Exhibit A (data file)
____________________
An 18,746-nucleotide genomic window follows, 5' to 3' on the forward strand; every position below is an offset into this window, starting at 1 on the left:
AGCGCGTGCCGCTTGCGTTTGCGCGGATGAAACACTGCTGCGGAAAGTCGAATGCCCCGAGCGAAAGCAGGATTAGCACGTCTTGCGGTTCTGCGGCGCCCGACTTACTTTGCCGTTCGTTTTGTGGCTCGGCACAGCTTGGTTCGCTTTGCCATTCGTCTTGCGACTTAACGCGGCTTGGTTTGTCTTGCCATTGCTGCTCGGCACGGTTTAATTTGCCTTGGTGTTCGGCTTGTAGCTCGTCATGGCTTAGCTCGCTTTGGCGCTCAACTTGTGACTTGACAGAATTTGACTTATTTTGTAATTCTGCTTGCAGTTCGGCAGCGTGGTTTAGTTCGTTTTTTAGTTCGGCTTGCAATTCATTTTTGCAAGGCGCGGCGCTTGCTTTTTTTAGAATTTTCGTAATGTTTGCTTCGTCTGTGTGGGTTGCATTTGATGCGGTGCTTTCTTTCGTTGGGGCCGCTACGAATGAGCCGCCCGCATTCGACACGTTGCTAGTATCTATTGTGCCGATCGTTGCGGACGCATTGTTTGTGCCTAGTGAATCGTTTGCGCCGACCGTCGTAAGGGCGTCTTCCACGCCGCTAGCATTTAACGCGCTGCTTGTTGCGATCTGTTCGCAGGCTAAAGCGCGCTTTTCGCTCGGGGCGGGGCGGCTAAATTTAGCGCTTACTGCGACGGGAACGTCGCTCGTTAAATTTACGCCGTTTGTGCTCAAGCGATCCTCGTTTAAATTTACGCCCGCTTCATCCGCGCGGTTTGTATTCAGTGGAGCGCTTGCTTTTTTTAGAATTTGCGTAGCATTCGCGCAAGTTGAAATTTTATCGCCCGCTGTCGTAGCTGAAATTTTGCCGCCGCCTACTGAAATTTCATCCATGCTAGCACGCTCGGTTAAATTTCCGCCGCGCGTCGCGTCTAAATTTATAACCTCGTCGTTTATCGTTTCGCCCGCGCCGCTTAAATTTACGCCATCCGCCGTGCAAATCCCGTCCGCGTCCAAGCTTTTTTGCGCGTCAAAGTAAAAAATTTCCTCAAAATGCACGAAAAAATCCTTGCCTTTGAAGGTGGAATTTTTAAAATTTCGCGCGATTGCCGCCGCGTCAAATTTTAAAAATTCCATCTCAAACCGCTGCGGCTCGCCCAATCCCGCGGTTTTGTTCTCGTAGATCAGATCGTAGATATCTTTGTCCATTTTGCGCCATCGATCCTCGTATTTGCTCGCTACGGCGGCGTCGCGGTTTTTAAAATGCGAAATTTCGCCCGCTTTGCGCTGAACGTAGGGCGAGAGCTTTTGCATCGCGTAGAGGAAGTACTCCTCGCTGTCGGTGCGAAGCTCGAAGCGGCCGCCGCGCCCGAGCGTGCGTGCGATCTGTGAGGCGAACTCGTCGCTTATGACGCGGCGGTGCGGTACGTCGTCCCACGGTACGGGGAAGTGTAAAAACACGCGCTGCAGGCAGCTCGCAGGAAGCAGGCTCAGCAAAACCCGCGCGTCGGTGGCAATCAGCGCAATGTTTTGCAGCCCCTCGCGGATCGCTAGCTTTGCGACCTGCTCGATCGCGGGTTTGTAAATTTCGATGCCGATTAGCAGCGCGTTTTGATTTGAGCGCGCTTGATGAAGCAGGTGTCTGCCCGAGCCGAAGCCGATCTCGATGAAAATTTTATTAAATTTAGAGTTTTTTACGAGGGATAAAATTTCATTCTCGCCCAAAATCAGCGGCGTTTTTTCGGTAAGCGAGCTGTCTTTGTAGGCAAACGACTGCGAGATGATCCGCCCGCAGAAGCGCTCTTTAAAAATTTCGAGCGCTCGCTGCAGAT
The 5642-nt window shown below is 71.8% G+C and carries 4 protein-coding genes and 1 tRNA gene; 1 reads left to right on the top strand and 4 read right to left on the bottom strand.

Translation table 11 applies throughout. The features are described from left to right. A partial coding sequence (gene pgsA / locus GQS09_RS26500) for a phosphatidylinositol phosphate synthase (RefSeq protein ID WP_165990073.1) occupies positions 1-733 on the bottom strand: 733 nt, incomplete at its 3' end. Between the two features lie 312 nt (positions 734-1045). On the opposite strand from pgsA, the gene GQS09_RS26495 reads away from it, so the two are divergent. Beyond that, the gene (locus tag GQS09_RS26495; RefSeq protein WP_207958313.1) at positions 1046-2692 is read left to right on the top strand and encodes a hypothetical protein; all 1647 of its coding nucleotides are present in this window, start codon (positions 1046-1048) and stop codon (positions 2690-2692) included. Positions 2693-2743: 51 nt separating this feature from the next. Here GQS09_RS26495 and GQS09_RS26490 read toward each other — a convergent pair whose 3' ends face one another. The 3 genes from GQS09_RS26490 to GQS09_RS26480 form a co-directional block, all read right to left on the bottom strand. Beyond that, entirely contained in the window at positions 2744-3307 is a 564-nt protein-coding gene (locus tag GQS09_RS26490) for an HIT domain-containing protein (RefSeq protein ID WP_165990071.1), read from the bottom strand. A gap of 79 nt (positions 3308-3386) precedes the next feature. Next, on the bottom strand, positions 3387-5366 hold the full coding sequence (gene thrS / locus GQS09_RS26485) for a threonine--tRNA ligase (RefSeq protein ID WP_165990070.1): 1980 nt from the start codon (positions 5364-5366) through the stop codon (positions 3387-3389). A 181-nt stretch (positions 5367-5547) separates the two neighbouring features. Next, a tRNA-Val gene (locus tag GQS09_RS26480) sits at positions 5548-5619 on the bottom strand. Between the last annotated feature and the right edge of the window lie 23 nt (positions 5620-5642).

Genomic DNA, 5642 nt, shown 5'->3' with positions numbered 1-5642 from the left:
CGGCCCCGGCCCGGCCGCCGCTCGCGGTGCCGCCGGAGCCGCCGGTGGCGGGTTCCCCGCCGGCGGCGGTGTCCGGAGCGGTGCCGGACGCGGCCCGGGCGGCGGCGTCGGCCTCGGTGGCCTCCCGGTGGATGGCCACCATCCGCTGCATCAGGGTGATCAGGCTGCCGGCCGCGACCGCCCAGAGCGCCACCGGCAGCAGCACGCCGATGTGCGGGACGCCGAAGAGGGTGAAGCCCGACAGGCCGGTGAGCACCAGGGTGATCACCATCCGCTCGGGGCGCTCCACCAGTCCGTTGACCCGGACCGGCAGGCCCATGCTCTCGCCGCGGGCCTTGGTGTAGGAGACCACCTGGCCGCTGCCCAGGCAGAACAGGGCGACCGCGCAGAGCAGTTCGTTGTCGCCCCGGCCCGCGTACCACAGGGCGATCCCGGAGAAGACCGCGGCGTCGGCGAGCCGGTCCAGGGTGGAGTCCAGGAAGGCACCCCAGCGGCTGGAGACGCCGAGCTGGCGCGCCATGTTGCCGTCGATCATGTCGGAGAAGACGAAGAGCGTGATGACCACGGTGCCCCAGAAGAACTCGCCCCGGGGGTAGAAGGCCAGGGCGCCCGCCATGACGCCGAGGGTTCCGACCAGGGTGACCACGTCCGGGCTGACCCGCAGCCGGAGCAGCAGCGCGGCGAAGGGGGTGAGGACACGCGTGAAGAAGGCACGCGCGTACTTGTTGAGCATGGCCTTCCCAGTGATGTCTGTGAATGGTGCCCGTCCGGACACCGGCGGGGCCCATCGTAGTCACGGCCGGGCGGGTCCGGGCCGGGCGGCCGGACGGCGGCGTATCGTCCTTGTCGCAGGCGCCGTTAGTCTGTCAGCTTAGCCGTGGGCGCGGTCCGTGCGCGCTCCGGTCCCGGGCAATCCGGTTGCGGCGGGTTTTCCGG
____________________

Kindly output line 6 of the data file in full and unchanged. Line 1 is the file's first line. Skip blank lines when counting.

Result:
CGGCCCCGGCCCGGCCGCCGCTCGCGGTGCCGCCGGAGCCGCCGGTGGCGGGTTCCCCGCCGGCGGCGGTGTCCGGAGCGGTGCCGGACGCGGCCCGGGCGGCGGCGTCGGCCTCGGTGGCCTCCCGGTGGATGGCCACCATCCGCTGCATCAGGGTGATCAGGCTGCCGGCCGCGACCGCCCAGAGCGCCACCGGCAGCAGCACGCCGATGTGCGGGACGCCGAAGAGGGTGAAGCCCGACAGGCCGGTGAGCACCAGGGTGATCACCATCCGCTCGGGGCGCTCCACCAGTCCGTTGACCCGGACCGGCAGGCCCATGCTCTCGCCGCGGGCCTTGGTGTAGGAGACCACCTGGCCGCTGCCCAGGCAGAACAGGGCGACCGCGCAGAGCAGTTCGTTGTCGCCCCGGCCCGCGTACCACAGGGCGATCCCGGAGAAGACCGCGGCGTCGGCGAGCCGGTCCAGGGTGGAGTCCAGGAAGGCACCCCAGCGGCTGGAGACGCCGAGCTGGCGCGCCATGTTGCCGTCGATCATGTCGGAGAAGACGAAGAGCGTGATGACCACGGTGCCCCAGAAGAACTCGCCCCGGGGGTAGAAGGCCAGGGCGCCCGCCATGACGCCGAGGGTTCCGACCAGGGTGACCACGTCCGGGCTGACCCGCAGCCGGAGCAGCAGCGCGGCGAAGGGGGTGAGGACACGCGTGAAGAAGGCACGCGCGTACTTGTTGAGCATGGCCTTCCCAGTGATGTCTGTGAATGGTGCCCGTCCGGACACCGGCGGGGCCCATCGTAGTCACGGCCGGGCGGGTCCGGGCCGGGCGGCCGGACGGCGGCGTATCGTCCTTGTCGCAGGCGCCGTTAGTCTGTCAGCTTAGCCGTGGGCGCGGTCCGTGCGCGCTCCGGTCCCGGGCAATCCGGTTGCGGCGGGTTTTCCGG